Plus, it’s another example of hardware getting out of the way. The only device needed here is the wearable Google Glass, which makes the experience feel like real life with a digital layer, rather than an artificial, screen-based experience.
Amazon joins the augmented reality scene with a feature on their application called AR view. This allows customers to virtually view how an item would look in their home prior to their purchase.
When a customer gets on the Amazon application they access the feature through the small camera icon located at the top right of the screen, and then choose the AR view option. From there, they can locate thousands of products to virtually place into their home to see how they would look. The customer viewing the item can rotate it around in a 360 degree fashion to see how it would look from multiple different angles in their home. This feature was announced alongside Amazon opening their Black Friday Deals Store.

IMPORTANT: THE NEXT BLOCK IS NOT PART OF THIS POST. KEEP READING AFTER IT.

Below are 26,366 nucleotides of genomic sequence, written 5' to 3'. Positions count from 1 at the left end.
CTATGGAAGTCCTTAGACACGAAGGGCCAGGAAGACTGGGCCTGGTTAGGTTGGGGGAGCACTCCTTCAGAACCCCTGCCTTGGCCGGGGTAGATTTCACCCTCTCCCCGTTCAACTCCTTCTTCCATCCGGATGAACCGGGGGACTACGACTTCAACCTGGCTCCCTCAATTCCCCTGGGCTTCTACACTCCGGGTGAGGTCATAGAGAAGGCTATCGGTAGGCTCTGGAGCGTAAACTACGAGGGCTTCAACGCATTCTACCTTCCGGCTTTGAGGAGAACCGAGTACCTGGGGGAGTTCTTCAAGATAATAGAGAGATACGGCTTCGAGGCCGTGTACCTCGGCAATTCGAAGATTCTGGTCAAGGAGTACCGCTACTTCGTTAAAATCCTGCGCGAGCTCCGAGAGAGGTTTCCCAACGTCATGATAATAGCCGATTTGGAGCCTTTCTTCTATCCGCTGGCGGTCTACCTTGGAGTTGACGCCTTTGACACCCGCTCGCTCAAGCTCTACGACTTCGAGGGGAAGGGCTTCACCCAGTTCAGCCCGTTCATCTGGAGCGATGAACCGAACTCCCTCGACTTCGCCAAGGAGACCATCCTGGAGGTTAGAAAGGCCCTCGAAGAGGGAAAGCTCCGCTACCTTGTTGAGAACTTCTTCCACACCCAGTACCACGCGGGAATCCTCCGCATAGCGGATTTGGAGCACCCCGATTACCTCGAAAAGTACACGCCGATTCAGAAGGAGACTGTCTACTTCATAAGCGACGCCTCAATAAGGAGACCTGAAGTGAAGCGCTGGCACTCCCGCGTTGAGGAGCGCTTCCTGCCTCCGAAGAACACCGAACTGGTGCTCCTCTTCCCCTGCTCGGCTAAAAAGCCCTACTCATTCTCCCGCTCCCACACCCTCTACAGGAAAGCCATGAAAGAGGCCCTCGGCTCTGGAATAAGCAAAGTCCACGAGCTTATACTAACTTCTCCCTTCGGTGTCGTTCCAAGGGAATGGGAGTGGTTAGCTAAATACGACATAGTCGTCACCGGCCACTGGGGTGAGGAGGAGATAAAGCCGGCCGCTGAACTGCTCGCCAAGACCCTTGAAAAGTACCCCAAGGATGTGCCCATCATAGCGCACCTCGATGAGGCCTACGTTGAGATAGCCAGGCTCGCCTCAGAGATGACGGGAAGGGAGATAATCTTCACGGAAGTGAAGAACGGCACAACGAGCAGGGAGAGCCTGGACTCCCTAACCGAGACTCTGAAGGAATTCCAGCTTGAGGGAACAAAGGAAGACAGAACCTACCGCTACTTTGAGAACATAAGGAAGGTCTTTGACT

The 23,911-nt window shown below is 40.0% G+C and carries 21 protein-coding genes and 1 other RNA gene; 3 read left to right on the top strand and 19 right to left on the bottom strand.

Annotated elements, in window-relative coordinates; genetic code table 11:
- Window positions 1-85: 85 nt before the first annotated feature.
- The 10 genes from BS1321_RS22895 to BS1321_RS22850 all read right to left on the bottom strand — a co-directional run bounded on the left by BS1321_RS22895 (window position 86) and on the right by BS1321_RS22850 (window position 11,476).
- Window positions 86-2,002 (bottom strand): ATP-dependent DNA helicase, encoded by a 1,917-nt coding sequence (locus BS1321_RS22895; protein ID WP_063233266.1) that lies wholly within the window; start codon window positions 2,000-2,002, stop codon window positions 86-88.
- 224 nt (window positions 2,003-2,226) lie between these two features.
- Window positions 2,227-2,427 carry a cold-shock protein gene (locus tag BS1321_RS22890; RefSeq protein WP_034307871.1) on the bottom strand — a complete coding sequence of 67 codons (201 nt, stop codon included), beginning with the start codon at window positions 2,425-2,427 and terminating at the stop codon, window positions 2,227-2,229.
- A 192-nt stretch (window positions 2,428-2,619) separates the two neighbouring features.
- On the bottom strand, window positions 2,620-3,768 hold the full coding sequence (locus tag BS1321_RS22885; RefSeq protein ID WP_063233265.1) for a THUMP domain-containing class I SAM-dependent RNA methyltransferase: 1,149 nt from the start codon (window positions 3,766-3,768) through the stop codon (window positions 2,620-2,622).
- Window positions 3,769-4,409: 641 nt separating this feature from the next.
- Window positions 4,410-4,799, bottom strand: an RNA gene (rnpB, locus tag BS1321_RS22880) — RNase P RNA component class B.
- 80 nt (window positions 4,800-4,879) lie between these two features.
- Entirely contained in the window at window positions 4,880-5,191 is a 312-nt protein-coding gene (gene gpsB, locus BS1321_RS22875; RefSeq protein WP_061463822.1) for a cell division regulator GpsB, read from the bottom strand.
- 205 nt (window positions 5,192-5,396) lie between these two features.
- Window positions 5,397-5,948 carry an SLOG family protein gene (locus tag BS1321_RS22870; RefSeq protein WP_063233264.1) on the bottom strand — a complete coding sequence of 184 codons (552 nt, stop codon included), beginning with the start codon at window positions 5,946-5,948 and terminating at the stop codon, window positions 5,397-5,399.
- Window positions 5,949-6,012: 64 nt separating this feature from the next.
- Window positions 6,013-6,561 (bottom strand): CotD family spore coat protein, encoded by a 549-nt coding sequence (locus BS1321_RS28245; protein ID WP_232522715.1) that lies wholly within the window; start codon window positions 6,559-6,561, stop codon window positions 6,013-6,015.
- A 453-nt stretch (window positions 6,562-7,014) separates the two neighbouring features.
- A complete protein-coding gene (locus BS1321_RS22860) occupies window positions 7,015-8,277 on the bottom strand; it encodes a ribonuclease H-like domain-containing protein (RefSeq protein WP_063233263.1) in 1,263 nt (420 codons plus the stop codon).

The feature comes exclusively to Amazon application users who have an iPhone with the iOS 11 update. Amazon plans to make the feature available for Android phones sometime in the future.
Amazon announced a new augmented reality (AR) functionality for the Amazon App that will give shoppers a chance to envision real-world products around their homes before deciding to buy them.
Amazon didn’t specify exactly which of its offerings will be optimized for the app, but it claims that “thousands” of items across multiple product types will be viewable in AR. You can check out exactly how the tool works in the video below.